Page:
Read a single register

Let's put all that theory into practice!

First things first we need to know the target addresses of both the accelerometer and the magnetometer inside the chip, these can be found in the LSM303AGR's datasheet on page 39 and are:

  • 0011001 for the accelerometer
  • 0011110 for the magnetometer

NOTE Remember that these are only the 7 leading bits of the address, the 8th bit is going to be the bit that determines whether we are performing a read or write.

Next up we'll need a register to read from. Lots of I2C chips out there will provide some sort of device identification register for their controllers to read. This is done since considering the thousands (or even millions) of I2C chips out there it is highly likely that at some point two chips with the same address will end up being built (after all the address is "only" 7 bit wide). With this device ID register a driver could then make sure that it is indeed talking to a LSM303AGR and not some other chip that just happens to have the same address. As you can read in the LSM303AGR's datasheet (specifically on page 46 and 61) it does provide two registers called WHO_AM_I_A at address 0x0f and WHO_AM_I_M at address 0x4f which contain some bit patterns that are unique to the device (The A is as in accelerometer and the M is as in magnetometer).

The only thing missing now is the software part, i.e. which API of the microbit/the HAL crates we should use for this. However, if you read through the datasheet of the nRF chip you are using you will soon find out that they don't actually have an I2C peripheral. Luckily for us though, they have I2C-compatible ones called TWI (Two Wire Interface) and TWIM (depending on which chip you use, just like UART and UARTE).

Now if we put the documentation of the twi(m) module from the microbit crate together with all the other information we have gathered so far we'll end up with this piece of code to read out and print the two device IDs:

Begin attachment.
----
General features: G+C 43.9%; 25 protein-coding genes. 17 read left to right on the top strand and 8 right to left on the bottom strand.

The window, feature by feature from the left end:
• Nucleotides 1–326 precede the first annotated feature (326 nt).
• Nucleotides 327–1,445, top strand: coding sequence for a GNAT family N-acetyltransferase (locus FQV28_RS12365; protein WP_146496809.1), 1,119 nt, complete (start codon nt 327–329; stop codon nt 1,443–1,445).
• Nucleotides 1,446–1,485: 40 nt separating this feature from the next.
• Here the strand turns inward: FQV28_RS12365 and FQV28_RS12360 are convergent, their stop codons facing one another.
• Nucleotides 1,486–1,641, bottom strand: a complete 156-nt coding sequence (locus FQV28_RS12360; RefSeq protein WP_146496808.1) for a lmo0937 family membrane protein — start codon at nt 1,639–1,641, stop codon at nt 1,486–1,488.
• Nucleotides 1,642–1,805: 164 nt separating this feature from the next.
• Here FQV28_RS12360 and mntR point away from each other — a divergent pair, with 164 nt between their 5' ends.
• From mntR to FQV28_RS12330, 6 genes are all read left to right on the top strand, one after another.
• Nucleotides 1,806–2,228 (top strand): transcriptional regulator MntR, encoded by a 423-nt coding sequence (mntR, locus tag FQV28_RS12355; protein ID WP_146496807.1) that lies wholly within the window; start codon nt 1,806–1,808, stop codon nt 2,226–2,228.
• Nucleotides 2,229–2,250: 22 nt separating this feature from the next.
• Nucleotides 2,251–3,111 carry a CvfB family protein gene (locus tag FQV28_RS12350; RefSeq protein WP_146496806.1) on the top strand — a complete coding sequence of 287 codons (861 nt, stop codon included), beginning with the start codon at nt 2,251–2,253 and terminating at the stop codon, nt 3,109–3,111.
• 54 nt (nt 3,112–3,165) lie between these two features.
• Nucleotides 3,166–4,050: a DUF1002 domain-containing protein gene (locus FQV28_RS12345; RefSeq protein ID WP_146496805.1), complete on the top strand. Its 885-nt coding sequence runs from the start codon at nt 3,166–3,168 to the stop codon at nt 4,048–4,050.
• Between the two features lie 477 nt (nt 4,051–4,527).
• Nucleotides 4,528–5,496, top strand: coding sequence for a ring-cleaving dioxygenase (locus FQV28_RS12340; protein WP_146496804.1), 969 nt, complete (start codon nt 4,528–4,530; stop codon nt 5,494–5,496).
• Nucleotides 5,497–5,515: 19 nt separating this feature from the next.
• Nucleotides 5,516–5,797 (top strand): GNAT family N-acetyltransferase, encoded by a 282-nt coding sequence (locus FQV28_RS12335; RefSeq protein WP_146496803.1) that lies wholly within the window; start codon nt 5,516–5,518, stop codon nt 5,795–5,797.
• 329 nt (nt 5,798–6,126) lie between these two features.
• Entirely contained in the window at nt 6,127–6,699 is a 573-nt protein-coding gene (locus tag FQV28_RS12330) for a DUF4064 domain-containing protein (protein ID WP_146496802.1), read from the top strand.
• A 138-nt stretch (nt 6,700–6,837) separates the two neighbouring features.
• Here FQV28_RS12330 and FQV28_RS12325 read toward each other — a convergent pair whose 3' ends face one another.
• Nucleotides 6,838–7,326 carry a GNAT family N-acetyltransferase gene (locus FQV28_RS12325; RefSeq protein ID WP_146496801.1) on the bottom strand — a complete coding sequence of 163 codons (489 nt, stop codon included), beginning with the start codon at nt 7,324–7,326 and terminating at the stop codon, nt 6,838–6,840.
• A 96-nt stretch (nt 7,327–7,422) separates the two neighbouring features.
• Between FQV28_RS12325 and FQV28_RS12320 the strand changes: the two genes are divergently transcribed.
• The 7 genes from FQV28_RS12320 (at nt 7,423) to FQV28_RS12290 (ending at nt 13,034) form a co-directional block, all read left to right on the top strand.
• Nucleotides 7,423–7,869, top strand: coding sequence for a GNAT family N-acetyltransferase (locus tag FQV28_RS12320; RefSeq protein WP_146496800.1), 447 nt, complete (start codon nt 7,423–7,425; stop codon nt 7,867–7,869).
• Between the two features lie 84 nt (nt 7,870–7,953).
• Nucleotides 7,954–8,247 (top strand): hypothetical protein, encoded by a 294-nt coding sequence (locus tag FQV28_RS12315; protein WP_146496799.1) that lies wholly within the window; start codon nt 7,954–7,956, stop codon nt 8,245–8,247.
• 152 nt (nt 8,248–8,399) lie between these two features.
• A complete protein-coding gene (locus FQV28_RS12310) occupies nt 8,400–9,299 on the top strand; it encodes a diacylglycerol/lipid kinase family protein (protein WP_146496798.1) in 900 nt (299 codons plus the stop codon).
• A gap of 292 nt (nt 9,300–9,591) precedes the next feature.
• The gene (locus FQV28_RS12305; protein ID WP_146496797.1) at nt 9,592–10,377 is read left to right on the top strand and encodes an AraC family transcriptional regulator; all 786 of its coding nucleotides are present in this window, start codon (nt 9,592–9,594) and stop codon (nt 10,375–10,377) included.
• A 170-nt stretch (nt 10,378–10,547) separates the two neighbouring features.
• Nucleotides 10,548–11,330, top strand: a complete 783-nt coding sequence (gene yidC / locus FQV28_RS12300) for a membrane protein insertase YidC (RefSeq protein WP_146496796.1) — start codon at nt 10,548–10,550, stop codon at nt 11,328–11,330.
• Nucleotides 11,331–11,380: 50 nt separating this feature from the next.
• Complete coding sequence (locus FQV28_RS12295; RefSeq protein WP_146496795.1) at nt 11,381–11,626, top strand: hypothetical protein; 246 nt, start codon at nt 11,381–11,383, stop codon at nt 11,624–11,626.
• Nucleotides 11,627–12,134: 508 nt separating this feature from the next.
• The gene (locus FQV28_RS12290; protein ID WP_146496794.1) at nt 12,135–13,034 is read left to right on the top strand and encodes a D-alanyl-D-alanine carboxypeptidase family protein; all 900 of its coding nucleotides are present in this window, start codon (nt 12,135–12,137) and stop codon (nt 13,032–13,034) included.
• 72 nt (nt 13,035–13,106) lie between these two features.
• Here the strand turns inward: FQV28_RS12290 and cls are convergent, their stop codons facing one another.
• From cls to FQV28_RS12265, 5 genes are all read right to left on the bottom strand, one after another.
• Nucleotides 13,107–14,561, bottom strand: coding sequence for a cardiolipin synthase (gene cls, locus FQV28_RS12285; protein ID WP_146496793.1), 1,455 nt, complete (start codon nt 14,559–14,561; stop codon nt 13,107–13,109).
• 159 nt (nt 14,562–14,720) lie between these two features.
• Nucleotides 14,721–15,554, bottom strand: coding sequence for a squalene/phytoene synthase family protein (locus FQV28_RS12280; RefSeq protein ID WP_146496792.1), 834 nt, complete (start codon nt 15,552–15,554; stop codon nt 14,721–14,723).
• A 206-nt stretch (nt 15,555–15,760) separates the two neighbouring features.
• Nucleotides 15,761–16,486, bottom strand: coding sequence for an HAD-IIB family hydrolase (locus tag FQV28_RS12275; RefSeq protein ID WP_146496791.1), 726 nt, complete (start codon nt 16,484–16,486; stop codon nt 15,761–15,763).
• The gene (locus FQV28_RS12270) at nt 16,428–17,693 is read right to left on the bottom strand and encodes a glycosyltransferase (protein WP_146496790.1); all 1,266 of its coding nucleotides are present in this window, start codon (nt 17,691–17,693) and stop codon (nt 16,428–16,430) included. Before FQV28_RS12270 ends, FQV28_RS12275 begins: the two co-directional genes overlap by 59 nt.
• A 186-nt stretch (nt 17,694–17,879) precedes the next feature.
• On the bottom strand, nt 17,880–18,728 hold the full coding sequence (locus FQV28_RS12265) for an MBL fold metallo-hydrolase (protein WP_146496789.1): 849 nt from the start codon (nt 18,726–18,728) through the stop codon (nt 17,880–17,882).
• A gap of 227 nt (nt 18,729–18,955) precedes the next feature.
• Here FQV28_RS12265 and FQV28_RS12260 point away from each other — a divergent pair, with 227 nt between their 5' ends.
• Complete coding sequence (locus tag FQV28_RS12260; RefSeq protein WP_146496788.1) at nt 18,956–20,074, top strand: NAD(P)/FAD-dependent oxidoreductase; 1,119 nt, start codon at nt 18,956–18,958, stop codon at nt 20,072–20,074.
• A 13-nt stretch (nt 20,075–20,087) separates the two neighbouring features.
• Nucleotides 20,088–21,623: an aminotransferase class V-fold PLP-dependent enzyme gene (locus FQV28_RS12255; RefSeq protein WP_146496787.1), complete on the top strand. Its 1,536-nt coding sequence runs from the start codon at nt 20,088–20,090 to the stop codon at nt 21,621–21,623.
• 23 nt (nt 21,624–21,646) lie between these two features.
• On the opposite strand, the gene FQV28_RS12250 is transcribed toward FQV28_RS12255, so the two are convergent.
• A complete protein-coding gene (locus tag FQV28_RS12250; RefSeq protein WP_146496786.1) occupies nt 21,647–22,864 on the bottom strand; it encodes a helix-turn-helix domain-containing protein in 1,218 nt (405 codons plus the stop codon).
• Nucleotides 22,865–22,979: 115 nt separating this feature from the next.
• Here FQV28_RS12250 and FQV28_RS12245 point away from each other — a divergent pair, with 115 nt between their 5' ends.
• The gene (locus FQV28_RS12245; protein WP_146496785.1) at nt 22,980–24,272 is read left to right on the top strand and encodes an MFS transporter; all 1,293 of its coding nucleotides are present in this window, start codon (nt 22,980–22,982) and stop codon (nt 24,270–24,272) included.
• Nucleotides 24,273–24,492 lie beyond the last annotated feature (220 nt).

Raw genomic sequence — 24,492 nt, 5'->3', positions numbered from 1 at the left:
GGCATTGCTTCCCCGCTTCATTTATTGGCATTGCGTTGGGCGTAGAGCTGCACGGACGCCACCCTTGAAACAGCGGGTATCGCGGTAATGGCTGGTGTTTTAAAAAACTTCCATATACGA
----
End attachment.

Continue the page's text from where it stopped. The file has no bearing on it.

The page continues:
use cortex_m_rt::entry;
use rtt_target::{rtt_init_print, rprintln};
use panic_rtt_target as _;

use microbit::hal::prelude::*;

#[cfg(feature = "v1")]
use microbit::{

#[cfg(feature = "v2")]
use microbit::{

const ACCELEROMETER_ADDR: u8 = 0b0011001;
const MAGNETOMETER_ADDR: u8 = 0b0011110;

const ACCELEROMETER_ID_REG: u8 = 0x0f;
const MAGNETOMETER_ID_REG: u8 = 0x4f;

fn main() -> ! {
    let board = microbit::Board::take().unwrap();

    #[cfg(feature = "v1")]
    let mut i2c = { twi::Twi::new(board.TWI0, board.i2c.into(), FREQUENCY_A::K100) };

    #[cfg(feature = "v2")]
    let mut i2c = { twim::Twim::new(board.TWIM0, board.i2c_internal.into(), FREQUENCY_A::K100) };

    let mut acc = [0];
    let mut mag = [0];

    // First write the address + register onto the bus, then read the chip's responses
    i2c.write_read(ACCELEROMETER_ADDR, &[ACCELEROMETER_ID_REG], &mut acc).unwrap();
    i2c.write_read(MAGNETOMETER_ADDR, &[MAGNETOMETER_ID_REG], &mut mag).unwrap();

    rprintln!("The accelerometer chip's id is: {:#b}", acc[0]);
    rprintln!("The magnetometer chip's id is: {:#b}", mag[0]);

    loop {}

Apart from the initialization, this piece of code should be straight forward if you understood the I2C protocol as described before. The initialization here works similarly to the one from the UART chapter. We pass the peripheral as well as the pins that are used to communicate with the chip to the constructor; and then the frequency we wish the bus to operate on, in this case 100 kHz (K100).

Testing it

As always you have to modify Embed.toml to fit your MCU and can then use:

# For micro:bit v2
$ cargo embed --features v2 --target thumbv7em-none-eabihf

# For micro:bit v1
$ cargo embed --features v1 --target thumbv6m-none-eabi

in order to test our little example program.